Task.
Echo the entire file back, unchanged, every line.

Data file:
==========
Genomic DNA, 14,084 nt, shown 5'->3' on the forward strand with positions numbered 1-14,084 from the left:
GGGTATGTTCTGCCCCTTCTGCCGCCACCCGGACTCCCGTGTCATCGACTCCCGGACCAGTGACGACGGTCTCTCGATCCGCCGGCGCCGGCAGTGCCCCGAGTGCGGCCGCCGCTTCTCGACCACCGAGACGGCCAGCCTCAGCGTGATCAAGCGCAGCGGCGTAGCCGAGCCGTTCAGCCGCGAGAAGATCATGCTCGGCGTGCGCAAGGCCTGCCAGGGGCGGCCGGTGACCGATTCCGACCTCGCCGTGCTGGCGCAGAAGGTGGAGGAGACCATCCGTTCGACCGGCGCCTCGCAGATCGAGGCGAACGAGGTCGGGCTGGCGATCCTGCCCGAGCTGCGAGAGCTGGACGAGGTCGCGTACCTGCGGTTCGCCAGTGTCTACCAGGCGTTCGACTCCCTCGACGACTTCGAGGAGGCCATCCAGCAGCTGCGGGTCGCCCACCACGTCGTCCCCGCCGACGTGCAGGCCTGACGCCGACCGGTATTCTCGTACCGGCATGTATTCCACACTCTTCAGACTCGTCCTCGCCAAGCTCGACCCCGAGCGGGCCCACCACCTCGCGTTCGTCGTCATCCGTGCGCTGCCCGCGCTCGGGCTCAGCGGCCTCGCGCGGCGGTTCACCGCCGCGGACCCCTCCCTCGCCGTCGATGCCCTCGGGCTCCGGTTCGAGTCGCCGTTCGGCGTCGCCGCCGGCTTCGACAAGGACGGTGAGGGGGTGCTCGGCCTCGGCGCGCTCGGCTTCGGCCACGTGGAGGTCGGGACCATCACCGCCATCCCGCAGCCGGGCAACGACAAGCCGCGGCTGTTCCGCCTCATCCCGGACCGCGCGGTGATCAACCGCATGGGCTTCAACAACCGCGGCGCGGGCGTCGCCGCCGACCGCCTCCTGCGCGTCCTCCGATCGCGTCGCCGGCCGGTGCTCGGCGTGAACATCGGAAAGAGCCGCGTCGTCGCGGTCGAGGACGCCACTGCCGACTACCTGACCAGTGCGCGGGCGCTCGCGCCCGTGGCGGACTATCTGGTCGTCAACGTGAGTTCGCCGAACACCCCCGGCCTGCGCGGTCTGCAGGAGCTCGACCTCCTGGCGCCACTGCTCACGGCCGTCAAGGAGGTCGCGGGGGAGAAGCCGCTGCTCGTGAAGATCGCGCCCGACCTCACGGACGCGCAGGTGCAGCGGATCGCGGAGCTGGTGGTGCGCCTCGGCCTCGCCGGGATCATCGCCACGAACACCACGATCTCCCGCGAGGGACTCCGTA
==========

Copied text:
Genomic DNA, 14,084 nt, shown 5'->3' on the forward strand with positions numbered 1-14,084 from the left:
GGGTATGTTCTGCCCCTTCTGCCGCCACCCGGACTCCCGTGTCATCGACTCCCGGACCAGTGACGACGGTCTCTCGATCCGCCGGCGCCGGCAGTGCCCCGAGTGCGGCCGCCGCTTCTCGACCACCGAGACGGCCAGCCTCAGCGTGATCAAGCGCAGCGGCGTAGCCGAGCCGTTCAGCCGCGAGAAGATCATGCTCGGCGTGCGCAAGGCCTGCCAGGGGCGGCCGGTGACCGATTCCGACCTCGCCGTGCTGGCGCAGAAGGTGGAGGAGACCATCCGTTCGACCGGCGCCTCGCAGATCGAGGCGAACGAGGTCGGGCTGGCGATCCTGCCCGAGCTGCGAGAGCTGGACGAGGTCGCGTACCTGCGGTTCGCCAGTGTCTACCAGGCGTTCGACTCCCTCGACGACTTCGAGGAGGCCATCCAGCAGCTGCGGGTCGCCCACCACGTCGTCCCCGCCGACGTGCAGGCCTGACGCCGACCGGTATTCTCGTACCGGCATGTATTCCACACTCTTCAGACTCGTCCTCGCCAAGCTCGACCCCGAGCGGGCCCACCACCTCGCGTTCGTCGTCATCCGTGCGCTGCCCGCGCTCGGGCTCAGCGGCCTCGCGCGGCGGTTCACCGCCGCGGACCCCTCCCTCGCCGTCGATGCCCTCGGGCTCCGGTTCGAGTCGCCGTTCGGCGTCGCCGCCGGCTTCGACAAGGACGGTGAGGGGGTGCTCGGCCTCGGCGCGCTCGGCTTCGGCCACGTGGAGGTCGGGACCATCACCGCCATCCCGCAGCCGGGCAACGACAAGCCGCGGCTGTTCCGCCTCATCCCGGACCGCGCGGTGATCAACCGCATGGGCTTCAACAACCGCGGCGCGGGCGTCGCCGCCGACCGCCTCCTGCGCGTCCTCCGATCGCGTCGCCGGCCGGTGCTCGGCGTGAACATCGGAAAGAGCCGCGTCGTCGCGGTCGAGGACGCCACTGCCGACTACCTGACCAGTGCGCGGGCGCTCGCGCCCGTGGCGGACTATCTGGTCGTCAACGTGAGTTCGCCGAACACCCCCGGCCTGCGCGGTCTGCAGGAGCTCGACCTCCTGGCGCCACTGCTCACGGCCGTCAAGGAGGTCGCGGGGGAGAAGCCGCTGCTCGTGAAGATCGCGCCCGACCTCACGGACGCGCAGGTGCAGCGGATCGCGGAGCTGGTGGTGCGCCTCGGCCTCGCCGGGATCATCGCCACGAACACCACGATCTCCCGCGAGGGACTCCGTA